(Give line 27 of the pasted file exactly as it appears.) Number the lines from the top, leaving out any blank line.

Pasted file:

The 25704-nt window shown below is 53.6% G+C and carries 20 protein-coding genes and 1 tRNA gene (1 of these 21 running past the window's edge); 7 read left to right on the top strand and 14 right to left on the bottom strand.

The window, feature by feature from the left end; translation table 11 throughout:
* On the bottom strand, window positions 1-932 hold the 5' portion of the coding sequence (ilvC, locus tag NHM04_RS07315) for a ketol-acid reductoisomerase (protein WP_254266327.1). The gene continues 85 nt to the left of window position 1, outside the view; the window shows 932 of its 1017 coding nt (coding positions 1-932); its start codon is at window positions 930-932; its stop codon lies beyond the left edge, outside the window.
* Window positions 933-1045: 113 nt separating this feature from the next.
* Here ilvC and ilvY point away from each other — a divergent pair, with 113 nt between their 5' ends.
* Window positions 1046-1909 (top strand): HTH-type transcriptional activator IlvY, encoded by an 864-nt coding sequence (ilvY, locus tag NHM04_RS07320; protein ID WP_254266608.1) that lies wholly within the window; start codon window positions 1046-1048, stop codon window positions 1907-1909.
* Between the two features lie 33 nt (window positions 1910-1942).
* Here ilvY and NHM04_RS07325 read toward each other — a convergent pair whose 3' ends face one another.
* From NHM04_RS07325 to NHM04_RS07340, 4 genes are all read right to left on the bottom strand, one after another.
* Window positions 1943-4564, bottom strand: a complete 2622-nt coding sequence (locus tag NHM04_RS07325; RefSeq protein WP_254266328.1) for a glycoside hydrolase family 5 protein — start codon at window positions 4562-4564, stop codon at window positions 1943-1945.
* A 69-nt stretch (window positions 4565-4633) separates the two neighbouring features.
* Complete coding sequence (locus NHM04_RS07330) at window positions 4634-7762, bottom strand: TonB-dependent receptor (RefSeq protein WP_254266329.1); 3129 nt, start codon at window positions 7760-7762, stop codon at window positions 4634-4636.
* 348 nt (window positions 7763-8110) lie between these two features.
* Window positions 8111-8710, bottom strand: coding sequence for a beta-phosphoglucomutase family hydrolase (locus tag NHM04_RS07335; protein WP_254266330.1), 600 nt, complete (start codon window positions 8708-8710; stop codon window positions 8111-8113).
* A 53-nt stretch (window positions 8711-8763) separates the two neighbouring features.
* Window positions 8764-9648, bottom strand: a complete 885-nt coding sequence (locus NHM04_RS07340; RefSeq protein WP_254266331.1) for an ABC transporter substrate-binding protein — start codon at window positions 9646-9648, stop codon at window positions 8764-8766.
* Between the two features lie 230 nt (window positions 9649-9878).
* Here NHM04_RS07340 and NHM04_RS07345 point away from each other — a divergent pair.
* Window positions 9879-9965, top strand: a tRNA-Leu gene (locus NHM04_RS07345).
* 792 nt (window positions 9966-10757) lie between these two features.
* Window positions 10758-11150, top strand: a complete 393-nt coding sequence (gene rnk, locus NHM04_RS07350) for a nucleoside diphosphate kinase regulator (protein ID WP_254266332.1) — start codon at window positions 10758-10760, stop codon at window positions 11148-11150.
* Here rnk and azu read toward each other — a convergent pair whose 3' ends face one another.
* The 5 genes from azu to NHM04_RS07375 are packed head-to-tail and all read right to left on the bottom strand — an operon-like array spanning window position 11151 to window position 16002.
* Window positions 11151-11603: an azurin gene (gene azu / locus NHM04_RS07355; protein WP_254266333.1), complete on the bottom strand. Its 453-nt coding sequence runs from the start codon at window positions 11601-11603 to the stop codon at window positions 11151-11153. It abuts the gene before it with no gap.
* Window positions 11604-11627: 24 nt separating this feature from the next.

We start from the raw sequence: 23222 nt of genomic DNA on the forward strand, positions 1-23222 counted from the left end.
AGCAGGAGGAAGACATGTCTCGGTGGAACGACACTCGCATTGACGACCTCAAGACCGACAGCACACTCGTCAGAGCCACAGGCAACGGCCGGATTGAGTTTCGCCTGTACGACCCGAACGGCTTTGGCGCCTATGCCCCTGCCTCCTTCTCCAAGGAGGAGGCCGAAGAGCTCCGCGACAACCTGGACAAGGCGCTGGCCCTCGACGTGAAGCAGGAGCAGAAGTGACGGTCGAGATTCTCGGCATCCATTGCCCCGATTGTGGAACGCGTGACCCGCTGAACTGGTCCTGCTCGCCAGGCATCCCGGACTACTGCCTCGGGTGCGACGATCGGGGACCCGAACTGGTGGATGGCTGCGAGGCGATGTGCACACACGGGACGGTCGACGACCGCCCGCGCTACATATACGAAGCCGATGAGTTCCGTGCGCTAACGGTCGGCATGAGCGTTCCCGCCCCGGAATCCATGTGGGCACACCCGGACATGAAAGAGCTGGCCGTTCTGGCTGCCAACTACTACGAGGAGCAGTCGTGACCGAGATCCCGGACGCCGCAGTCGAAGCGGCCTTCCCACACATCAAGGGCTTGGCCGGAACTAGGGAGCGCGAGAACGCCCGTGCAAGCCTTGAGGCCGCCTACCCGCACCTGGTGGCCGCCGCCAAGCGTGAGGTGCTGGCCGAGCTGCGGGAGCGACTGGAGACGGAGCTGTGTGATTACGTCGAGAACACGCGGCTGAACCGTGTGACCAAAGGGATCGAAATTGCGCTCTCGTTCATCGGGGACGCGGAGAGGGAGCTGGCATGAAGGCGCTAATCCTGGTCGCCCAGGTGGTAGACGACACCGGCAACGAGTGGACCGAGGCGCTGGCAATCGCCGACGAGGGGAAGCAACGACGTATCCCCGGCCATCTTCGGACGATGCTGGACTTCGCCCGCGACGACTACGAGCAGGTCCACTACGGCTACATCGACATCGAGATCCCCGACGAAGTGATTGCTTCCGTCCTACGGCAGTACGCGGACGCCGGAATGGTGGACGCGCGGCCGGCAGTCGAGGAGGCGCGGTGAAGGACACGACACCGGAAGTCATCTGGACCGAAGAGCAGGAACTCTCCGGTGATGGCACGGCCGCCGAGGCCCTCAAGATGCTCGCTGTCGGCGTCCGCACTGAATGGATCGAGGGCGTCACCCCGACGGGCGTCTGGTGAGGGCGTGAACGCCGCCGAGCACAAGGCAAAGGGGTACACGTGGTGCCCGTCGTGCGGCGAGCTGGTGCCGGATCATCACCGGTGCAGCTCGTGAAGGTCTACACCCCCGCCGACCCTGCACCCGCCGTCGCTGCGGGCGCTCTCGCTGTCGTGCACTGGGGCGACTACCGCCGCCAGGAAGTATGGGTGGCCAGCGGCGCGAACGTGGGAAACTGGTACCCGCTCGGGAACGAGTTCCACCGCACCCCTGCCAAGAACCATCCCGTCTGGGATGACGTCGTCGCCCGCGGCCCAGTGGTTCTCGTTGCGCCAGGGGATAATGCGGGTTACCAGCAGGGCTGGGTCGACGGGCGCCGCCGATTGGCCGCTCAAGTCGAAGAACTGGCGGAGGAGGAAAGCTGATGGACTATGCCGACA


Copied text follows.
AGCAGGAGGAAGACATGTCTCGGTGGAACGACACTCGCATTGACGACCTCAAGACCGACAGCACACTCGTCAGAGCCACAGGCAACGGCCGGATTGAGTTTCGCCTGTACGACCCGAACGGCTTTGGCGCCTATGCCCCTGCCTCCTTCTCCAAGGAGGAGGCCGAAGAGCTCCGCGACAACCTGGACAAGGCGCTGGCCCTCGACGTGAAGCAGGAGCAGAAGTGACGGTCGAGATTCTCGGCATCCATTGCCCCGATTGTGGAACGCGTGACCCGCTGAACTGGTCCTGCTCGCCAGGCATCCCGGACTACTGCCTCGGGTGCGACGATCGGGGACCCGAACTGGTGGATGGCTGCGAGGCGATGTGCACACACGGGACGGTCGACGACCGCCCGCGCTACATATACGAAGCCGATGAGTTCCGTGCGCTAACGGTCGGCATGAGCGTTCCCGCCCCGGAATCCATGTGGGCACACCCGGACATGAAAGAGCTGGCCGTTCTGGCTGCCAACTACTACGAGGAGCAGTCGTGACCGAGATCCCGGACGCCGCAGTCGAAGCGGCCTTCCCACACATCAAGGGCTTGGCCGGAACTAGGGAGCGCGAGAACGCCCGTGCAAGCCTTGAGGCCGCCTACCCGCACCTGGTGGCCGCCGCCAAGCGTGAGGTGCTGGCCGAGCTGCGGGAGCGACTGGAGACGGAGCTGTGTGATTACGTCGAGAACACGCGGCTGAACCGTGTGACCAAAGGGATCGAAATTGCGCTCTCGTTCATCGGGGACGCGGAGAGGGAGCTGGCATGAAGGCGCTAATCCTGGTCGCCCAGGTGGTAGACGACACCGGCAACGAGTGGACCGAGGCGCTGGCAATCGCCGACGAGGGGAAGCAACGACGTATCCCCGGCCATCTTCGGACGATGCTGGACTTCGCCCGCGACGACTACGAGCAGGTCCACTACGGCTACATCGACATCGAGATCCCCGACGAAGTGATTGCTTCCGTCCTACGGCAGTACGCGGACGCCGGAATGGTGGACGCGCGGCCGGCAGTCGAGGAGGCGCGGTGAAGGACACGACACCGGAAGTCATCTGGACCGAAGAGCAGGAACTCTCCGGTGATGGCACGGCCGCCGAGGCCCTCAAGATGCTCGCTGTCGGCGTCCGCACTGAATGGATCGAGGGCGTCACCCCGACGGGCGTCTGGTGAGGGCGTGAACGCCGCCGAGCACAAGGCAAAGGGGTACACGTGGTGCCCGTCGTGCGGCGAGCTGGTGCCGGATCATCACCGGTGCAGCTCGTGAAGGTCTACACCCCCGCCGACCCTGCACCCGCCGTCGCTGCGGGCGCTCTCGCTGTCGTGCACTGGGGCGACTACCGCCGCCAGGAAGTATGGGTGGCCAGCGGCGCGAACGTGGGAAACTGGTACCCGCTCGGGAACGAGTTCCACCGCACCCCTGCCAAGAACCATCCCGTCTGGGATGACGTCGTCGCCCGCGGCCCAGTGGTTCTCGTTGCGCCAGGGGATAATGCGGGTTACCAGCAGGGCTGGGTCGACGGGCGCCGCCGATTGGCCGCTCAAGTCGAAGAACTGGCGGAGGAGGAAAGCTGATGGACTATGCCGACA